The market currently offers a variety or premixed protein feeds designed specifically for honey bees reflective of different grades of ingredients, nutritional profiles, price ranges and milling processes. Beekeepers can also mix their own protein feeds from scratch by purchasing quality ingredients offered by beekeeping suppliers. Typical raw ingredients include brewer’s yeast and soy bean flour, although other sources of protein exist such as food grade powered dried egg and casein. Additional additives may include mineral supplements, citric acid, oils and fats, and essential oils such as lemongrass which acts as an attractant or spearmint for its stabilizing qualities. HiveAlive is ideal too! A very simple dry pollen substitute can be made using one part brewer’s yeast and four parts soybean flour. Respectively a simple dry pollen supplement may be formulated by combining one part pollen, two parts granulated sugar, and four parts brewer’s yeast. Both dry formulas can be transformed into wet patties by adding approximately two parts sugar syrup. Allow the wet mixture to set for half a day and follow with a second blending or kneading. Freezing will offer longer term storage for both powders and patties. More complex recipes exist that include the previously mentioned additives may be found through your association, in texts or online plus many commercial beekeepers have their own recipes and may make them available upon request. Patties may be stored between wax paper sheets or in tightly closed buckets to retain their moisture. Finally, always measure ingredients by weight, not volume, and either use personally collected pollen or purchased irradiated pollen for supplements.
To maximize honey bee foraging populations, protein feeding should begin about three to four weeks before the expected first burst of pollen for the season. For many in the northern hemisphere, this is marked by the bloom of maples. For others, different florals indicate the initial build-up period. Depending on the beekeeper’s goal, this time may be slightly adjusted and feeding should be continued until the colony is no longer accepting their given protein. Stimulating early brood requires more frequent inspections as the colony may require additional carbohydrates and begin early swarm preparations.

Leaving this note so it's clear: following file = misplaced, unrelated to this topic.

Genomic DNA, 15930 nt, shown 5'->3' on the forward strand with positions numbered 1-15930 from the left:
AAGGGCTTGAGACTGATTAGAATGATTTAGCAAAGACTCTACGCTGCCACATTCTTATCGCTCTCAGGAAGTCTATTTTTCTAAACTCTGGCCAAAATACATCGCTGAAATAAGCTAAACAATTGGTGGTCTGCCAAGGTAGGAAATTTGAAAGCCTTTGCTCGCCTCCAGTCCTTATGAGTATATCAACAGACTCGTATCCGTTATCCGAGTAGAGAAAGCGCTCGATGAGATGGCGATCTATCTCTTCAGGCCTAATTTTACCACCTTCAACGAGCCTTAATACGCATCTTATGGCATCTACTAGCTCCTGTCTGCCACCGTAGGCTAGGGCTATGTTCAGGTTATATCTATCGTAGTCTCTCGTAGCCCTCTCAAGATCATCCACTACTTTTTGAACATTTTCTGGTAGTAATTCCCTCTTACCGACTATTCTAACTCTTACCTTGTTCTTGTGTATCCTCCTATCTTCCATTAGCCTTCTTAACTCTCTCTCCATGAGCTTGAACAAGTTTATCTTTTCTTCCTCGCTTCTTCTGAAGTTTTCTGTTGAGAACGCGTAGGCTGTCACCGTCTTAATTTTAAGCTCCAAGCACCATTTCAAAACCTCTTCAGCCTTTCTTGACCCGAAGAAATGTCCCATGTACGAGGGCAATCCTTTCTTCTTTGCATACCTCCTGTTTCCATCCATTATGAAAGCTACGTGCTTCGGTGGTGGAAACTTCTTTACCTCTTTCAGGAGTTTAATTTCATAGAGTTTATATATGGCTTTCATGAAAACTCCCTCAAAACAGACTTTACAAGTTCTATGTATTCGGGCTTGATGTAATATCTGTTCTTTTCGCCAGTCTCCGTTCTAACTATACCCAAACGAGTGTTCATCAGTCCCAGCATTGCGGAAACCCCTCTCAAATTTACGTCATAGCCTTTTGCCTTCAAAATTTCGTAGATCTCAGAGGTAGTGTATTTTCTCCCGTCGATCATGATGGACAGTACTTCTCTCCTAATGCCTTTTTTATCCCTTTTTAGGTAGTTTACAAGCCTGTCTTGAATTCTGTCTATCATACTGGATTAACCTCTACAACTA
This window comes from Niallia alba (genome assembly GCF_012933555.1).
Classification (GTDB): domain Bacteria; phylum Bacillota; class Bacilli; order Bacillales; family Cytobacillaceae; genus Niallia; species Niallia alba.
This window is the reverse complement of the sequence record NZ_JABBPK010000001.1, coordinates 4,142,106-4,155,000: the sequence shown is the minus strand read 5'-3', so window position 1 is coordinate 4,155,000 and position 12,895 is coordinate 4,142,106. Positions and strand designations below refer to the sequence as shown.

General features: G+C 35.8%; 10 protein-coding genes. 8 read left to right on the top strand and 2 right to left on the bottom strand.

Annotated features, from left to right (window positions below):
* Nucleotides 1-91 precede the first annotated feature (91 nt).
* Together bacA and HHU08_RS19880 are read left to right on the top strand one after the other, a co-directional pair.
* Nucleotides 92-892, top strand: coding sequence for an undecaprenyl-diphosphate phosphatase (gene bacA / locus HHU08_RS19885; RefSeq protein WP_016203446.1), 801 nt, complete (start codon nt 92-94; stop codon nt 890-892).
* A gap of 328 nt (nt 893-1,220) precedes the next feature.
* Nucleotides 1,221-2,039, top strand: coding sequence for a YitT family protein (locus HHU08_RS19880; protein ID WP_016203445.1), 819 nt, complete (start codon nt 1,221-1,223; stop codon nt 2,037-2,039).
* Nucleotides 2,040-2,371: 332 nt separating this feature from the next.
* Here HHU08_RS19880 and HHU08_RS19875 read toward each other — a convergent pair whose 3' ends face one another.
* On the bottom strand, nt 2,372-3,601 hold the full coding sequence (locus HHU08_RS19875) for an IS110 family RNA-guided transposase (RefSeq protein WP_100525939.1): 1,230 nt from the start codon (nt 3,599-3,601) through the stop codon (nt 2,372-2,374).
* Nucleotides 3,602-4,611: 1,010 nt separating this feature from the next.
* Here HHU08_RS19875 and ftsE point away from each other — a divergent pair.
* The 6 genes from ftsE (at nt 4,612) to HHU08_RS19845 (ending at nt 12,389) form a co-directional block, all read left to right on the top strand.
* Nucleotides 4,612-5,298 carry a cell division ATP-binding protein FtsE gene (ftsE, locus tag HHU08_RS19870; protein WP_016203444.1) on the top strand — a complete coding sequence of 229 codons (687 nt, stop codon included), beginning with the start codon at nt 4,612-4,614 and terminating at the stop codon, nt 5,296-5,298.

Patty placement is important as the cake should be placed right above or in-between the cluster within only inches or centimeters away from the brood chamber. Depending on the time of the season and existing resources, consumption may be quick or a slow interest. Protein should be fed until the colony relies on nature itself otherwise a lack of protein will cause brood decline and may encourage colony stress. As a side note, pollen cakes are consumed and not stored in cells by the bees for later use.
For those who wish to offer protein via a different approach there is dry open feeding. This is an alternative to patties but is dependent on warm days where flight and exploration is achievable. Place a small amount of your premixed pollen substitute or supplement in a weather protected bee accessible cavity such as an opened overturned bucket or a purchased dry pollen feeder. The bees will eventually discover the pollen, collect the product, and bring it back to the hive. Dry feeding may save an inquiry from a local farm as bees are known to forage off the dusts of agricultural feeds when no or limited pollen is present. Once nature sends forth the initial season’s blooms the bees will abandon the pollen feeds and collect fresh pollen.
Substitutes and supplements are not limited to spring build-ups. Boosts of protein also offer health for long durations of dearth and spans of mono floral blooms. Regardless of how protein is added, healthy robust colonies built up before the spring flow, are destined to share the wealth of nature’s liquid gold.